Doctor Who: Revisiting THE TENTH PLANET - Warped Factor - Words in the Key of Geek.

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Doctor Who: Revisiting THE TENTH PLANET

Dr. Moo rejuvenates himself.

The year is 1966 and William Hartnell’s age and ill-health are catching up with him. But you have no immediate plans to cancel Doctor Who, the show that Hartnell played the lead role in and that only really worked because of how incredible his acting is.

What do you do to get around this problem?

The answer is simple: The Doctor is an alien, right? Who says he can’t just rejuvenate and become a younger man with a new body, new personality, and new everything? That’s what “The Tenth Planet” is all about doing.

That genius idea is why the show is still able to go to this day. So as we look ahead to “Twice Upon A Time” – an episode set entirely during this serial’s final moments – it seems good to look back to the very first time it happened in The Tenth Planet.

What’s really obvious when you watch this serial is that the regeneration (a term which wouldn’t be invented until almost a decade later) isn’t considered anything special. When it comes at the end of episode four it’s not done with much by way of foreshadowing nor given any meaning. The Doctor’s final words that we hear are said hours in-universe before he dies and, hilariously, they’re “keep warm”. That’s it, no meaningful speech or words of reassurance to companions Ben & Polly.

The Doctor changes from William Hartnell into Patrick Troughton, yes, but it’s just a means to an end. They just want to keep the show going. There was no intention that the show could keep reinventing itself here, they just needed someone new to replace a leading man who despite his will to go on was simply not up to the task anymore. It’s probably the best throwaway decision in TV history.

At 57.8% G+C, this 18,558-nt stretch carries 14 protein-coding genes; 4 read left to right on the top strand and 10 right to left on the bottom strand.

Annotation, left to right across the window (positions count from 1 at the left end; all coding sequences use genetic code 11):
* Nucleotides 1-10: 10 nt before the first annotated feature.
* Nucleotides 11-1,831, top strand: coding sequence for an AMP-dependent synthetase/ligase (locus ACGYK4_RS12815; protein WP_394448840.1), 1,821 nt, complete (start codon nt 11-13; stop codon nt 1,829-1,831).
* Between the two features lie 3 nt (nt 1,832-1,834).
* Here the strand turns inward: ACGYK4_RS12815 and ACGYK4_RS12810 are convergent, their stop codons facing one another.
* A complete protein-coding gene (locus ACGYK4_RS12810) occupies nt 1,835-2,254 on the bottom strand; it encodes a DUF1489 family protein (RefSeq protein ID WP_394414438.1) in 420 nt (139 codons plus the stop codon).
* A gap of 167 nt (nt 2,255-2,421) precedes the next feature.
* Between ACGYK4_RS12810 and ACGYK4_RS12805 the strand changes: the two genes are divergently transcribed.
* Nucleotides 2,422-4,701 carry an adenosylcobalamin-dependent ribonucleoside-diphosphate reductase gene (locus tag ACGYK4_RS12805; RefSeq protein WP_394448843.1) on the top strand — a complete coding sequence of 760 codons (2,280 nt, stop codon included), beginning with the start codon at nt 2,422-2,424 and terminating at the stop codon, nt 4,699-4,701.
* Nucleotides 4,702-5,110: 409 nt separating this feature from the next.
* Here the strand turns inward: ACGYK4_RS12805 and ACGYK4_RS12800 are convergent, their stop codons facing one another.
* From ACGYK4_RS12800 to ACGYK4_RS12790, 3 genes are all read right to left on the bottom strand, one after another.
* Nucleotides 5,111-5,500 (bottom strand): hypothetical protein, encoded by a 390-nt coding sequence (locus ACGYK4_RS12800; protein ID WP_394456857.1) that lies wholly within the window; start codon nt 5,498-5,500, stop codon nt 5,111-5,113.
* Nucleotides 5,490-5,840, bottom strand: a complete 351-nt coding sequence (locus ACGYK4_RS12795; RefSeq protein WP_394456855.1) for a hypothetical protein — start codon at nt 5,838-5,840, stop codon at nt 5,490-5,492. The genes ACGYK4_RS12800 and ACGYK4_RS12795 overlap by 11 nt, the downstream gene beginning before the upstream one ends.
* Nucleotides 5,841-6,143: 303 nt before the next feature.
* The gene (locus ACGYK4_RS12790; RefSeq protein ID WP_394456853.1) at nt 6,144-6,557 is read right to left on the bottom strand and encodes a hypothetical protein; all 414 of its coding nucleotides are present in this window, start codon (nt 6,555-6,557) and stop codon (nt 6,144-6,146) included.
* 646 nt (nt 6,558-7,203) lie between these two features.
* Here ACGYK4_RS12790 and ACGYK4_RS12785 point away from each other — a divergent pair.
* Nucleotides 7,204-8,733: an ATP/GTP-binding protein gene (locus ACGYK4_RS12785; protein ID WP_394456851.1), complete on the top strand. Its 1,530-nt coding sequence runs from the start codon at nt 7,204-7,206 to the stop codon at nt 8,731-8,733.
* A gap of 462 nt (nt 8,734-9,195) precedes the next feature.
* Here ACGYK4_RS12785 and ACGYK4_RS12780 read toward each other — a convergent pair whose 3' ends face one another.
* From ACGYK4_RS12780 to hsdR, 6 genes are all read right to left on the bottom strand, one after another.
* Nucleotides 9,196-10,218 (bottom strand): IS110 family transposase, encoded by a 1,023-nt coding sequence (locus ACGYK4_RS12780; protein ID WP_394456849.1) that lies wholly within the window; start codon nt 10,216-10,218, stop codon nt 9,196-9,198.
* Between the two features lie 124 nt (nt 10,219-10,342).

The plot of the story itself leading up to the main event at the end is mostly a very forgettable affair. It’s set in the year 1986 (which is twenty years in the future you must remember) at a Polar Research Base which the Doctor, Ben, and Polly stumble into almost by accident. While they’re there a new planet, Mondas, appears in the sky. Its inhabitants have augmented themselves with technology and want to take the people of Earth to join them in this enhancement so they can steal energy from Earth to repair their planet. Naturally the Mondasians decide to drop by the research base and let the people there know what the deal is, unfortunately the base in question is being run by a hammy lunatic who won’t take any of this and then eventually Mondas gets too much energy and explodes, killing its inhabitants.

And if that reads like the Doctor, Ben, and Polly are superfluous to the plot then that’s because they are. The Doctor spends episodes one and two sitting around in a back room trying to warn everyone about what’s going to happen, in episode three he collapses and spends the whole thing passed out, then in episode four he comes back, sits around for a bit, and then he wonders off and dies.

And as for the companions… Ben is useless the whole way through, going from one cell to another and adding nothing of value. Polly gets to scream when the villains are revealed at first, and spends the rest of the time generally there to look pretty and make tea.